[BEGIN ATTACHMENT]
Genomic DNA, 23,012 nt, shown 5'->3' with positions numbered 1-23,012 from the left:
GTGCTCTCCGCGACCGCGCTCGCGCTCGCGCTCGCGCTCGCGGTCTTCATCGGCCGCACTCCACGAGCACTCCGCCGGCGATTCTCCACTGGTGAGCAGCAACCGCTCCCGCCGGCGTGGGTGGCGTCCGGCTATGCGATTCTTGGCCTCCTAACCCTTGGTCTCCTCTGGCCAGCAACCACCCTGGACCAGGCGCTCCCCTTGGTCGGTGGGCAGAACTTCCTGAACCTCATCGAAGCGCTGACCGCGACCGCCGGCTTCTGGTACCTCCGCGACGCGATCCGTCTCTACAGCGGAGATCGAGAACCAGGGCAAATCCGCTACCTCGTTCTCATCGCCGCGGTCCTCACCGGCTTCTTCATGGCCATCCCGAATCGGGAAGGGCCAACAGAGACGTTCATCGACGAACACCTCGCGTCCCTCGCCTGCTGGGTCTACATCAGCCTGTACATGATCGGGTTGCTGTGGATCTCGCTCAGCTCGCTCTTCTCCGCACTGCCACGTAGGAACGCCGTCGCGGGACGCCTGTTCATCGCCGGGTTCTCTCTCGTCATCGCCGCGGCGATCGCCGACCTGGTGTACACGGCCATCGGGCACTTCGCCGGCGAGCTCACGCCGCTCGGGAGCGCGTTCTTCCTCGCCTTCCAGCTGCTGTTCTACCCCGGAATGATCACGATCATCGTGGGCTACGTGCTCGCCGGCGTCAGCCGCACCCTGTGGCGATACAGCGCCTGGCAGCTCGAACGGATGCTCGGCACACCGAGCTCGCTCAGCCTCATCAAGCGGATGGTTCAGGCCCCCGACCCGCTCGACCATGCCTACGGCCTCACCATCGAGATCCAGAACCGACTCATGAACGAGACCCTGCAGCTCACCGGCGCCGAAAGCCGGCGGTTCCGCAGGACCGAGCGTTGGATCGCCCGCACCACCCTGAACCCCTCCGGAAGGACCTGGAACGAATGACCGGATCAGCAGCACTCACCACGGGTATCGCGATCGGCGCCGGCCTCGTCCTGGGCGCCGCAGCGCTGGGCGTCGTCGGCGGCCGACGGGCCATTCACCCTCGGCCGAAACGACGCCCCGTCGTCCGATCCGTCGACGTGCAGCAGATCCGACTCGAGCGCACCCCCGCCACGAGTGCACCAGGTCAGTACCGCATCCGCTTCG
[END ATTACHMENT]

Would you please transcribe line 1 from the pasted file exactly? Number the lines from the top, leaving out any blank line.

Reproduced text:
Genomic DNA, 23,012 nt, shown 5'->3' with positions numbered 1-23,012 from the left: